Artist Daniel Arsham Helps Blind Man Enjoy His Tactile Sculpture


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A post shared by Modesto III Banzon (@odiethethiiird)

Have you ever considered what it would be like to visit an art exhibition without being able to see it? It may seem strange, but for millions of visually impaired people, this is a reality. But just because someone might not be able to see the art doesn't mean that they can't appreciate it. A recent video of artist Daniel Arsham showing Dr. Hoby Wedler, an American chemist, educator, and entrepreneur, one of his sculptures proves this. Dr. Wedler was born blind, but that does not stop him from insightful commentary on the art.

In the video, we see Arsham at his new exhibition in Venice, leading Dr. Wedler toward one of his signature sculptures. The artist takes Dr. Wedler's hands and guides them up the sculpture from the base. Known as a tactile tour, this is a common practice in museums and galleries when visually impaired visitors wish to enjoy the artwork.

As Arsham begins to explain the sculpture—which is from a series of pieces based on Star Wars—Dr. Wedler's enthusiasm is palpable. As with much of Arsham's work, there are crystals incorporated into the figure. Dr. Wedler inquisitively asks what the stones are and then astutely mentions how he realized that they were quartz from the texture.

Arsham does a wonderful job of giving information but also leaving Dr. Wedler to discover the piece for himself. He moves Dr. Wedler's hands up the bust and asks him if he understands what it shows. Dr. Wedler correctly identifies that it appears to be human, and then Arsham lets him know that it's a Stormtrooper.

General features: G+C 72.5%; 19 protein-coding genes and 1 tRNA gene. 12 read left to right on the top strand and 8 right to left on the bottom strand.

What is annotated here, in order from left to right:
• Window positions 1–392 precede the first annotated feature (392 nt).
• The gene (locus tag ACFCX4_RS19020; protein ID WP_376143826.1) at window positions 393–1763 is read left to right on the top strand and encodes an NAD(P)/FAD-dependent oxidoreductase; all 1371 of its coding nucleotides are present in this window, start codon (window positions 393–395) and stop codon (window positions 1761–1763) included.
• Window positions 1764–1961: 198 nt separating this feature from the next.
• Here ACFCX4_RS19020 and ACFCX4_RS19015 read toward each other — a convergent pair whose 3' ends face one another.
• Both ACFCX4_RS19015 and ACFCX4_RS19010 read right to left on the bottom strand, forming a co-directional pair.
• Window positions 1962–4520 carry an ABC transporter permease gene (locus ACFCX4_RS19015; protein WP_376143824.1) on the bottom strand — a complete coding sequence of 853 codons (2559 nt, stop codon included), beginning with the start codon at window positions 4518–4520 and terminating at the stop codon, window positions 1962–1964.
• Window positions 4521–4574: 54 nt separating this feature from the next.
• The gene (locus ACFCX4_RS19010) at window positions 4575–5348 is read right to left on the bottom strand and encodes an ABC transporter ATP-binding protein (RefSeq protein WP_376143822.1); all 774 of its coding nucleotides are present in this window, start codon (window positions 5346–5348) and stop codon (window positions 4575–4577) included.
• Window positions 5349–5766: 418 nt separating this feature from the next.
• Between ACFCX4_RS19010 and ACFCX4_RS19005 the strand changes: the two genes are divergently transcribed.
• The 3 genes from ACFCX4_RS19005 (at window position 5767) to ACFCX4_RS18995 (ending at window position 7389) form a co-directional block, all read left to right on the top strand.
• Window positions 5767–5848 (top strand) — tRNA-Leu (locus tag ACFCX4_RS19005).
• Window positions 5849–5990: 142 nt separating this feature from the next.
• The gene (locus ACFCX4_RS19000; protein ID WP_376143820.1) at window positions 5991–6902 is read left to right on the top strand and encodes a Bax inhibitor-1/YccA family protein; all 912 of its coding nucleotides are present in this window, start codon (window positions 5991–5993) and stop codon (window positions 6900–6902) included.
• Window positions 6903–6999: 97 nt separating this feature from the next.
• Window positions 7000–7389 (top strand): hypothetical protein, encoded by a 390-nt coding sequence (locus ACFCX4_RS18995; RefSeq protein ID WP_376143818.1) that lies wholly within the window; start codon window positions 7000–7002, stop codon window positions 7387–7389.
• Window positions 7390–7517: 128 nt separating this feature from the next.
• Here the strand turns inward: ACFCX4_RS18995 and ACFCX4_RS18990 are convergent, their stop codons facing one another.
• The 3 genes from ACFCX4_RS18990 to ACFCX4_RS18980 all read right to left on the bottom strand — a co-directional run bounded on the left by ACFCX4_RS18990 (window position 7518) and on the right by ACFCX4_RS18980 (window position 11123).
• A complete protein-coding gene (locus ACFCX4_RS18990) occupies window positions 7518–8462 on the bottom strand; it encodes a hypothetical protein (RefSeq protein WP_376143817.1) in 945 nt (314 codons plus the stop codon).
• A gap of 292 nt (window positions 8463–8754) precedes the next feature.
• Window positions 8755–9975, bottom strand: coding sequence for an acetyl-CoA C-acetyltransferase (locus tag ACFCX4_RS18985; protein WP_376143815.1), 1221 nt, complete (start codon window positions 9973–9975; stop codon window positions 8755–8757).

The men then continue with a discussion on how the crystals are incorporated and sourced before moving on to “view” another part of the exhibition. The video is a wonderful reminder that there is more than one way to enjoy art.

It is also an important reminder that anyone with a visual impairment should contact a museum or gallery before visiting to inquire about whether or not they lead tactile tours. More places than you may realize offer this opportunity, including the Vatican Museums, MoMA, and the British Museum. All it takes is a bit of advanced planning. Some museums even have 3D versions of their paintings for those with visual impairments.

Artist Daniel Arsham recently opened an exhibition in Venice.


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A post shared by ARSHAM STUDIO (@danielarsham)

The artist was able to help his friend, Dr. Hoby Wedler, who is blind, enjoy the artwork by giving him a tactile tour.


View this post on Instagram


A post shared by ARSHAM STUDIO (@danielarsham)

Daniel Arsham: Website | Instagram
Dr. Hoby Wedler: Website | Instagram | Facebook | TikTok
h/t: [Reddit]

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Art Museums Are Creating 3D Versions of Paintings for Visually Impaired People To Touch

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Jessica Stewart

Jessica Stewart is a Contributing Writer and Digital Media Specialist for My Modern Met, as well as a curator and art historian. Since 2020, she is also one of the co-hosts of the My Modern Met Top Artist Podcast. She earned her MA in Renaissance Studies from University College London and now lives in Rome, Italy. She cultivated expertise in street art which led to the purchase of her photographic archive by the Treccani Italian Encyclopedia in 2014. When she’s not spending time with her three dogs, she also manages the studio of a successful street artist. In 2013, she authored the book 'Street Art Stories Roma' and most recently contributed to 'Crossroads: A Glimpse Into the Life of Alice Pasquini'. You can follow her adventures online at @romephotoblog.
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